this week: A break from the norm
A monster called bureaucracy
The Lorry Sant days when ministerial blessing was required
to implement every administrative decision are no longer with us. Since
1987 the country has slowly come out of the feudal system where a colour
television could not be bought unless authorised by a minister or an
import license was only granted if the minister deemed fit.
Under subsequent Nationalist administrations ministerial supremacy has
been positively diluted to make way for different levels of decision
What the pre-1987 Labour administration lacked in bureaucracy was amply
made up for in the post-1987 Nationalist era.
But now the pendulum has swung too far away from the centre of power.
Ministers have become powerless in the face of powerful bureaucrats.
Consumers, businessmen and the tax-paying general public are often faced
with rows upon rows of bureaucracy that shackle efficiency and growth.
Faceless civil servants and unaccountable authority employees seem to
have one mission in life: turning the lives of their clients into one
And what do politicians say when faced with complaints from their constituents?
You probably know the answer.
Nationalist ministers have shed responsibility for the actions perpetrated
by the authorities, foundations and departments they themselves have
Parliamentary secretary Edwin Vassallo has every right to criticise
the bureaucratic straitjacket that does little to help improve the economic
situation in the country.
He is defending the people he represents when he takes the various government
departments and authorities to task over their unfriendly
attitude towards business.
But Vassallo cannot shoot from the hip without acknowledging that he
has formed part of the government that created these countless authorities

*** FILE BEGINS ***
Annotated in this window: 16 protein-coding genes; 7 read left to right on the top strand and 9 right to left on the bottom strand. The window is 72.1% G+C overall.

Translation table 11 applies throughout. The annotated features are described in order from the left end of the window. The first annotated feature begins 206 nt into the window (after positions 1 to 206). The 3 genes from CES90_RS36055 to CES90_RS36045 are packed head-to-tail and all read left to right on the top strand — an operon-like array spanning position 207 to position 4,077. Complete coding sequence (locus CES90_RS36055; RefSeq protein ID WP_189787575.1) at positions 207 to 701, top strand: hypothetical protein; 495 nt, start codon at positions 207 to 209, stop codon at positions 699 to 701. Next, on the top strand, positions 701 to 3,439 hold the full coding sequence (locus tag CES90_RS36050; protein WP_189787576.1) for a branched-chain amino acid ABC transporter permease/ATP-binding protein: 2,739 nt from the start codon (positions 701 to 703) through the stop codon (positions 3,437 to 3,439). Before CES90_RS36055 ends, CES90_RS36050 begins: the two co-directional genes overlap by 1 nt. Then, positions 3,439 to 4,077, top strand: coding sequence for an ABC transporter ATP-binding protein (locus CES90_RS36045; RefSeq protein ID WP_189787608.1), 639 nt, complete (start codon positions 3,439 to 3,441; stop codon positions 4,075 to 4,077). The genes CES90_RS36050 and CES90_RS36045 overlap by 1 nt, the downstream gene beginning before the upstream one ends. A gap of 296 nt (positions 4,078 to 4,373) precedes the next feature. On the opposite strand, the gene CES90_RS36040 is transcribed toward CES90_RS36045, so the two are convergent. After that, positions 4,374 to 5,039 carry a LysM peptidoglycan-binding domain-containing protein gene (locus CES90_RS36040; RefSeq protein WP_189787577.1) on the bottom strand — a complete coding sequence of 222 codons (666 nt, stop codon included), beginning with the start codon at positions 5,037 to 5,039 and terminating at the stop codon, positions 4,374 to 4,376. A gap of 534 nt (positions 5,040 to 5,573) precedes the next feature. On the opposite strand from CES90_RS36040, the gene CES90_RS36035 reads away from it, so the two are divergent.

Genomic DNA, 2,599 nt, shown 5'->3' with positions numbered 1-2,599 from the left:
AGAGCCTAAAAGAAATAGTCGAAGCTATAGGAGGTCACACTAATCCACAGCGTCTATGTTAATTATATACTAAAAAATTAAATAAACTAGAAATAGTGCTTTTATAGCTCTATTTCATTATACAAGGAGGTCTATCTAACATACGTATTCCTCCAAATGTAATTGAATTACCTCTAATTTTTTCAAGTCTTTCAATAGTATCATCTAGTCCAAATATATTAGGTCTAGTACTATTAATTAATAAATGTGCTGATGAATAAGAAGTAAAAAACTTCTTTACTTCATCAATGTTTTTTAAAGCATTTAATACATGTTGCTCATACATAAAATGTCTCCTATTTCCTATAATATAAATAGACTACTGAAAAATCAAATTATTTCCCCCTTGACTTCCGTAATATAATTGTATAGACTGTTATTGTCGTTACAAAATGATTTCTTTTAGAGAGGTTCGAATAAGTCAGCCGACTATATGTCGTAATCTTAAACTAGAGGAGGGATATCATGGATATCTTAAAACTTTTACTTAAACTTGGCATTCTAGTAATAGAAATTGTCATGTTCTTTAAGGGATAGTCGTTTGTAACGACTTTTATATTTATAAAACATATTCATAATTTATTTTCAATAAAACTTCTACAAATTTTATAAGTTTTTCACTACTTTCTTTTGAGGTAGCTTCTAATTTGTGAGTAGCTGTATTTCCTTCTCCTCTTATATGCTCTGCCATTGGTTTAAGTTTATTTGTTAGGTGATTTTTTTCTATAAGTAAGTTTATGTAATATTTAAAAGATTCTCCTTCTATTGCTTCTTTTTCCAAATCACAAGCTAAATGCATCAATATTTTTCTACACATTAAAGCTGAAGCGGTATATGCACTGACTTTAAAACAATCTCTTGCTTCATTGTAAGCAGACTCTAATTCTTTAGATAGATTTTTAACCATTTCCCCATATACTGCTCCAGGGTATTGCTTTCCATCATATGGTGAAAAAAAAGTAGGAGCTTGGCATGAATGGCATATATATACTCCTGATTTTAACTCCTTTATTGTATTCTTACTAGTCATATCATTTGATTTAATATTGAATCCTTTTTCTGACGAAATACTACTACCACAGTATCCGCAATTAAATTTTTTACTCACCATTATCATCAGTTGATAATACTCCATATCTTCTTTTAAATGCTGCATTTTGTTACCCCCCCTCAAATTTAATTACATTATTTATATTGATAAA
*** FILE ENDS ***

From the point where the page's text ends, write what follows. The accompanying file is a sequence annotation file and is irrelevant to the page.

and agencies with little effort to introduce a system of checks and
A balance needs to be found between the strategy to devolve power to
different entities and the shouldering of political responsibility to
ensure that these entities are actually delivering.
Nobody wants to return to the Lorry Sant days. But neither do we want
to put up with a situation where individual entities have become mini
empires with no accountability.
When setting up these structures it must be within their brief to streamline
as many operations as possible and to make life easy for their clients.
Furthermore, government must make sure that people chosen to run the
agencies are competent and business-minded. A jobs-for-the-boys mentality
will only serve to perpetuate the incompetence and inefficiency that
has hounded this country for too long.
And while waging war on senseless bureaucracy, the Nationalist administration
would do well to dismantle a couple of other illogical policies such
as the limit imposed on the number of pharmacies and the white taxis
and port workers monopolies. Business, consumers and taxpayers need
to experience the new spring.